That’s nonsense. Such “presentations” are also sleight of hand. The taxpayer pays for the gear and the Ministry buys it and the king “presides” over its “presentation.” He gets the credit and “merit.”

The report then gets hilariously ridiculous when it claims “the King … delivered a speech on the handling of the COVID-19 pandemic.” How on earth would he have any idea about it. He’s flouted virus rules in Europe and during his couple of visits to Thailand and, based on the speed of his departures from the country, he’s uninterested in Thailand. Who knows what he said? We can’t believe he could come up with anything serious.

But the report anticipates such critical thinking, claiming “the King and Queen have been closely monitoring the COVID-19 situation, and have expressed concern for the people’s health and well-being as well as the safety of medical personnel, who are on the front line of this pandemic.” They may have made a statement to that effect, as this is standard fare for all leaders these days. Watching a bit of news from Thailand in between bike rides and lounging around with the harem hardly adds up to “closely monitoring.”

Update: We found another article telling of some royal “work” the king and queen did on their quick excursion in Thailand.

Is universal health care too expensive?

7 01 2016

The military junta has, several times, floated the idea of changing the universal health care system in Thailand, introduced by Thaksin Shinawatra’s government from 2001. Each time they have, the regime has then retreated. Most recently, the “promise” to keep the scheme has sounded far less certain, with The Dictator stating, “that it was impossible for the programme to cover all the 70 million population as that would require a huge amount of budget that the government could not afford.”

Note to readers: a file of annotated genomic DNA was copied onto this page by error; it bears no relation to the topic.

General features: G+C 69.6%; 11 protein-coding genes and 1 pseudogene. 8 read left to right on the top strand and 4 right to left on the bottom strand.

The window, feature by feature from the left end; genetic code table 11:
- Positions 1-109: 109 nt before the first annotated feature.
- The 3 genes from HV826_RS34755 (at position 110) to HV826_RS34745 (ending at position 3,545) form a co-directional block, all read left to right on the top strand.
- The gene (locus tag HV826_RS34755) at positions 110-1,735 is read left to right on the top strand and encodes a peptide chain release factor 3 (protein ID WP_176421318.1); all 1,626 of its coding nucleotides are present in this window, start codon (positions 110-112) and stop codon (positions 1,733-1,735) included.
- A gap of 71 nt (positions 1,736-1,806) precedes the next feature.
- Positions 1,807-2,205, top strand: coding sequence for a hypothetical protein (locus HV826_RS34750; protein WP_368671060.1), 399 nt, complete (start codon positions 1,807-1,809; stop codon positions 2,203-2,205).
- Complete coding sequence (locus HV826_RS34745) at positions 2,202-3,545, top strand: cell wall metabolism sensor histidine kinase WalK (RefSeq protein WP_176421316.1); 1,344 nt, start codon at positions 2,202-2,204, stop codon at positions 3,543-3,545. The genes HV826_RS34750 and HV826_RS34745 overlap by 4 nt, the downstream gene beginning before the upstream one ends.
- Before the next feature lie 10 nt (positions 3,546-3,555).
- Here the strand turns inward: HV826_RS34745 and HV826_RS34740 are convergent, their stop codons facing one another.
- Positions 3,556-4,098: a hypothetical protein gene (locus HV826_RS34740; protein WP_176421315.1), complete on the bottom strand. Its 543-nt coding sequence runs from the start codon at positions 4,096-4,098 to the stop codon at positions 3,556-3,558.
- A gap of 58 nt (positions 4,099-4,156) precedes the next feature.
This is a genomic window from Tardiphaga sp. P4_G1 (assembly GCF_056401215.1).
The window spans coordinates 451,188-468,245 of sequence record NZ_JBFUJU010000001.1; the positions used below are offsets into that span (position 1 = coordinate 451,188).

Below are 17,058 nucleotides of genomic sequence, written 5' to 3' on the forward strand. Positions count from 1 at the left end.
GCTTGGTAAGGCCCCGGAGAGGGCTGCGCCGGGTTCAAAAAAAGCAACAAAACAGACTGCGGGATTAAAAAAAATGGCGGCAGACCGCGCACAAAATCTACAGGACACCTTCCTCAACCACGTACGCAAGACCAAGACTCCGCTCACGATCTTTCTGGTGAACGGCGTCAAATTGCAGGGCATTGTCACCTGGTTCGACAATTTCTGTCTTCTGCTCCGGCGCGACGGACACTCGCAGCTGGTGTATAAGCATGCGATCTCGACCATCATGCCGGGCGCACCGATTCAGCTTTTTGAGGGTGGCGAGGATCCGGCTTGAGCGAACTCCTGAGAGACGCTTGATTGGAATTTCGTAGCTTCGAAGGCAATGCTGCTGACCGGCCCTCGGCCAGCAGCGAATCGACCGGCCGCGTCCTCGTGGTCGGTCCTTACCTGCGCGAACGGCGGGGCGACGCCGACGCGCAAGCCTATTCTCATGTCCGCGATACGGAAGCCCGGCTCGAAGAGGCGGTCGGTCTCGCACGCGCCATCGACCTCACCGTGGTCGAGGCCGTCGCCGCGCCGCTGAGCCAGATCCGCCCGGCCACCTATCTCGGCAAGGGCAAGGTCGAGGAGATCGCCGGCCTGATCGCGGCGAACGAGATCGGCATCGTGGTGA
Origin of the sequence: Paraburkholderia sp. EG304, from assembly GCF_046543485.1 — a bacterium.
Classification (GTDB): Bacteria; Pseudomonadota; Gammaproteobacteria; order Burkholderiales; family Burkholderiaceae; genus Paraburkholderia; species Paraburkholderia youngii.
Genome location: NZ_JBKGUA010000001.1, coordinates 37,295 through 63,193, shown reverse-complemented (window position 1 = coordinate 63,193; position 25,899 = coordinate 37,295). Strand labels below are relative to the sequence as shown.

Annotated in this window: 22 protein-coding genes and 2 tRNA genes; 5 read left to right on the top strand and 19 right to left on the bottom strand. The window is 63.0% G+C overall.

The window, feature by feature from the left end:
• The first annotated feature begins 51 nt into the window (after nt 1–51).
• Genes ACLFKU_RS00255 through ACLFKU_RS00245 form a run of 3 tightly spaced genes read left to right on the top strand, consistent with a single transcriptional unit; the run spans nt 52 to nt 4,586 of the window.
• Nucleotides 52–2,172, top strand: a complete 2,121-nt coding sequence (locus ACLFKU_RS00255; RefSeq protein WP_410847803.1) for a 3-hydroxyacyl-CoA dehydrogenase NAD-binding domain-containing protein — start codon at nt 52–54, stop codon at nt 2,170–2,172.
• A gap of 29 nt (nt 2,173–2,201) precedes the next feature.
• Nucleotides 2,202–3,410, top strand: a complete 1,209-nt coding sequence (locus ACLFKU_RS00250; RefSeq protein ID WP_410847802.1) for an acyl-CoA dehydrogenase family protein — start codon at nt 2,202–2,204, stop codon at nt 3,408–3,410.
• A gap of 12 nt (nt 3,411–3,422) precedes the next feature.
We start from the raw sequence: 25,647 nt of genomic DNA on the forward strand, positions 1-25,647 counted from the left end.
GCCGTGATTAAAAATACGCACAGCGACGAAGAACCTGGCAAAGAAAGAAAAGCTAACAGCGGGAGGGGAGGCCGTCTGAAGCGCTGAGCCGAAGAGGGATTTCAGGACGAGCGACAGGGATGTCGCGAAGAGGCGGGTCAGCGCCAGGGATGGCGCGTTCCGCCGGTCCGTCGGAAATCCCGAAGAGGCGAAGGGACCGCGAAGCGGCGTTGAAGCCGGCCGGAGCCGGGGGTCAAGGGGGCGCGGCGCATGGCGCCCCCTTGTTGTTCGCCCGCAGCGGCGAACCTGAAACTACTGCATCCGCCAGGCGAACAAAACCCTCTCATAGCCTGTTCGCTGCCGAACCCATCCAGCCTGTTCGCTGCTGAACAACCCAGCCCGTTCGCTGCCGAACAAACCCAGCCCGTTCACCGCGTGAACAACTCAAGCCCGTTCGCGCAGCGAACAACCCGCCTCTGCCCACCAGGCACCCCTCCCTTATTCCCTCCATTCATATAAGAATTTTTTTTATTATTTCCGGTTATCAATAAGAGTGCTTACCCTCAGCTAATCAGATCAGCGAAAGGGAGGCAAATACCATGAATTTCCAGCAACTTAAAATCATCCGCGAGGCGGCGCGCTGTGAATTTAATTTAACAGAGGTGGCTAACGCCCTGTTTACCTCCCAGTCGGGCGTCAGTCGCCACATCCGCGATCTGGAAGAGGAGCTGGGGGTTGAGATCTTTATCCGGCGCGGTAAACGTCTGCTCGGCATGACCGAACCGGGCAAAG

As a result, doctors reportedly continue to worry about funding for the scheme. Some doctors prefer a privatized health system as this increases their incomes.

So how much does the coverage of all Thais and quite a few migrant workers cost? In a recent Prachatai report, some figures were provided.

Working on a population of 65 million and breaking down costs for bureaucrats (who continue to have a gilt-edged scheme), social security fund members and the general public, it is estimated that the total cost of health care for all Thais is between 18 and 30 billion baht a year.

Disclaimer: We can’t vouch for their accuracy, but as their are ranges used, we guess that the figures are good enough to make some comparisons. When we checked, the Budget Bureau figures for health care in 2015 seemed reasonably close to the top estimates in the Prachatai report. We welcome corrections.

Is 30 billion baht huge? Khaosod, reporting on the military budget states: “The budget to solve the problem in the south in fiscal 2016 consists of 30.176 billion baht…”.